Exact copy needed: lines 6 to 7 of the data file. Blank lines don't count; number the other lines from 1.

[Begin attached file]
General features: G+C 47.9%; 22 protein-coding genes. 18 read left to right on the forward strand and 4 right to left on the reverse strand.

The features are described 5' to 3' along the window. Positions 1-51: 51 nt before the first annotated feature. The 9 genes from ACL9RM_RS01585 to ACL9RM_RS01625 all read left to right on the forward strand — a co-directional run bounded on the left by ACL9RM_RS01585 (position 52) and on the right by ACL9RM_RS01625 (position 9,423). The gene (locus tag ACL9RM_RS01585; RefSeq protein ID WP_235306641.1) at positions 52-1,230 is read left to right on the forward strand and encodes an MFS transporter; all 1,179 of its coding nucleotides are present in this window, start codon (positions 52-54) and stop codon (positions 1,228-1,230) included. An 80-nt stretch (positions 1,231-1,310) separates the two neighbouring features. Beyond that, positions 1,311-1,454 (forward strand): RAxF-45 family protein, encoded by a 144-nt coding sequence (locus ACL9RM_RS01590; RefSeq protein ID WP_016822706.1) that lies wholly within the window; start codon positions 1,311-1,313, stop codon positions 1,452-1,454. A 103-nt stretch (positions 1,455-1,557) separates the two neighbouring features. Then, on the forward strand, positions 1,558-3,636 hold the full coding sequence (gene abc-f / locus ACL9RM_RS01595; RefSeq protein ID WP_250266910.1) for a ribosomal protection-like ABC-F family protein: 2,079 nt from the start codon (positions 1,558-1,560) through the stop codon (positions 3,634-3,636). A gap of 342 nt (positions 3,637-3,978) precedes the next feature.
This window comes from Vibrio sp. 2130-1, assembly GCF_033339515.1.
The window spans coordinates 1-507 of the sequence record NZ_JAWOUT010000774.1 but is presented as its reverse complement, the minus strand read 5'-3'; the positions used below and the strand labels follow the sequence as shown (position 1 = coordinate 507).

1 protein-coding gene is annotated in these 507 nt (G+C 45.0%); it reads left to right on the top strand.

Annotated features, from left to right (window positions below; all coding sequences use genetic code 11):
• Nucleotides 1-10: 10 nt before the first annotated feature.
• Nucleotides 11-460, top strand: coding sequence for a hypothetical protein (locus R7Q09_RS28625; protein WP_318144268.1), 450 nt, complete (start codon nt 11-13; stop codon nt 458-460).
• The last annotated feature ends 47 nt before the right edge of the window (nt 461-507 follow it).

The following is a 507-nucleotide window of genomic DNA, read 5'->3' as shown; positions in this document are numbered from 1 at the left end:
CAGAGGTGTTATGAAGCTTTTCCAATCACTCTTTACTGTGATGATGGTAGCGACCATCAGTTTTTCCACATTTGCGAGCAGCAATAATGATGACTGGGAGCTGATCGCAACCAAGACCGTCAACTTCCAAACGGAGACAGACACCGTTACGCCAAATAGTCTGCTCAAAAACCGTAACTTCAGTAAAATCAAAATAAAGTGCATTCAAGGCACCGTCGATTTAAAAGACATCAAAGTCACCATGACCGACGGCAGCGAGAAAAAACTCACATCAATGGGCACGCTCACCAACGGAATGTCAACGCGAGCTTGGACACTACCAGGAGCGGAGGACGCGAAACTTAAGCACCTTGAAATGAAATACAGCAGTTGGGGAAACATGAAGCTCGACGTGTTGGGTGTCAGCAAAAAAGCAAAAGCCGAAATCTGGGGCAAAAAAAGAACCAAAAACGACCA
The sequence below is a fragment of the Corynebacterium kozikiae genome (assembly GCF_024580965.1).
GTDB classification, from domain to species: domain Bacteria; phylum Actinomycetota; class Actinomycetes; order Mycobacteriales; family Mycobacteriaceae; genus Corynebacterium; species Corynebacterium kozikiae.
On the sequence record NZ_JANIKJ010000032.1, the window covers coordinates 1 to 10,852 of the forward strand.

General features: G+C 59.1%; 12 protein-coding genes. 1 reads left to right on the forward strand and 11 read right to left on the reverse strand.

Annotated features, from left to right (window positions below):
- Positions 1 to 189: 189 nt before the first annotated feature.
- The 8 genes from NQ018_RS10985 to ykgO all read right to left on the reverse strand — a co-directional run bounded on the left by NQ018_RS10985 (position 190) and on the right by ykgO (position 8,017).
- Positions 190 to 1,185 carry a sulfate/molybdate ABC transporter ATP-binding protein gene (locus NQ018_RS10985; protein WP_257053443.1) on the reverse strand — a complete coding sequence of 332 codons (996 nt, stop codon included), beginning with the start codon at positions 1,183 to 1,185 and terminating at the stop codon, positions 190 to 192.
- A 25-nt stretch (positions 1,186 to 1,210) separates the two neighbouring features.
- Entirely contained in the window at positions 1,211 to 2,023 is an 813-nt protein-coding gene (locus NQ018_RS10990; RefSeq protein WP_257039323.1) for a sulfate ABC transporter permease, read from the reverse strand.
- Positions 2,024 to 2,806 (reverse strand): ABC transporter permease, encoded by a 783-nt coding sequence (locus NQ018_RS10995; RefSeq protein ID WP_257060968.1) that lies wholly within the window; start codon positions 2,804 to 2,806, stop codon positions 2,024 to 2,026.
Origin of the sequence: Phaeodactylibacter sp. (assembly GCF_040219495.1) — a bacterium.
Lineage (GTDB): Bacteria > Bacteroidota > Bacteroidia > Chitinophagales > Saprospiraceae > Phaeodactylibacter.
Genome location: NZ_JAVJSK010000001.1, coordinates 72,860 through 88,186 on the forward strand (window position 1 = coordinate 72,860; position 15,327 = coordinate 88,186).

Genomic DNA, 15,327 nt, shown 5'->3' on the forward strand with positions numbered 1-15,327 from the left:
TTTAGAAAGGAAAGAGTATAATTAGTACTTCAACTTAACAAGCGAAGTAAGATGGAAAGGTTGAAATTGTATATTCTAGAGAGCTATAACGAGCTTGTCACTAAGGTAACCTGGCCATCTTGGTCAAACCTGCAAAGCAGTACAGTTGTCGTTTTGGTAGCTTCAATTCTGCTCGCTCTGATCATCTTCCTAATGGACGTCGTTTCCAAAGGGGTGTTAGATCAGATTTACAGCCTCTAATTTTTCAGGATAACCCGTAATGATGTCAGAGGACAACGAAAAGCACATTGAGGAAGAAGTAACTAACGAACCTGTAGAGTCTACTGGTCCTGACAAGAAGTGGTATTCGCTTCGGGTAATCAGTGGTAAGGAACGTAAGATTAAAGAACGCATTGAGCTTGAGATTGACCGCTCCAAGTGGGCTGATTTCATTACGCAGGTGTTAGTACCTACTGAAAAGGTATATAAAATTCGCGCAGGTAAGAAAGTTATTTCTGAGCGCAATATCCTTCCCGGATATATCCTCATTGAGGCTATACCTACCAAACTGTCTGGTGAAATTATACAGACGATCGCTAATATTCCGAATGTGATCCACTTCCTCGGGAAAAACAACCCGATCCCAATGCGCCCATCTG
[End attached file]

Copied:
Annotated features, from left to right (window positions below; all coding sequences use genetic code 11):
• Nucleotides 1-10: 10 nt before the first annotated feature.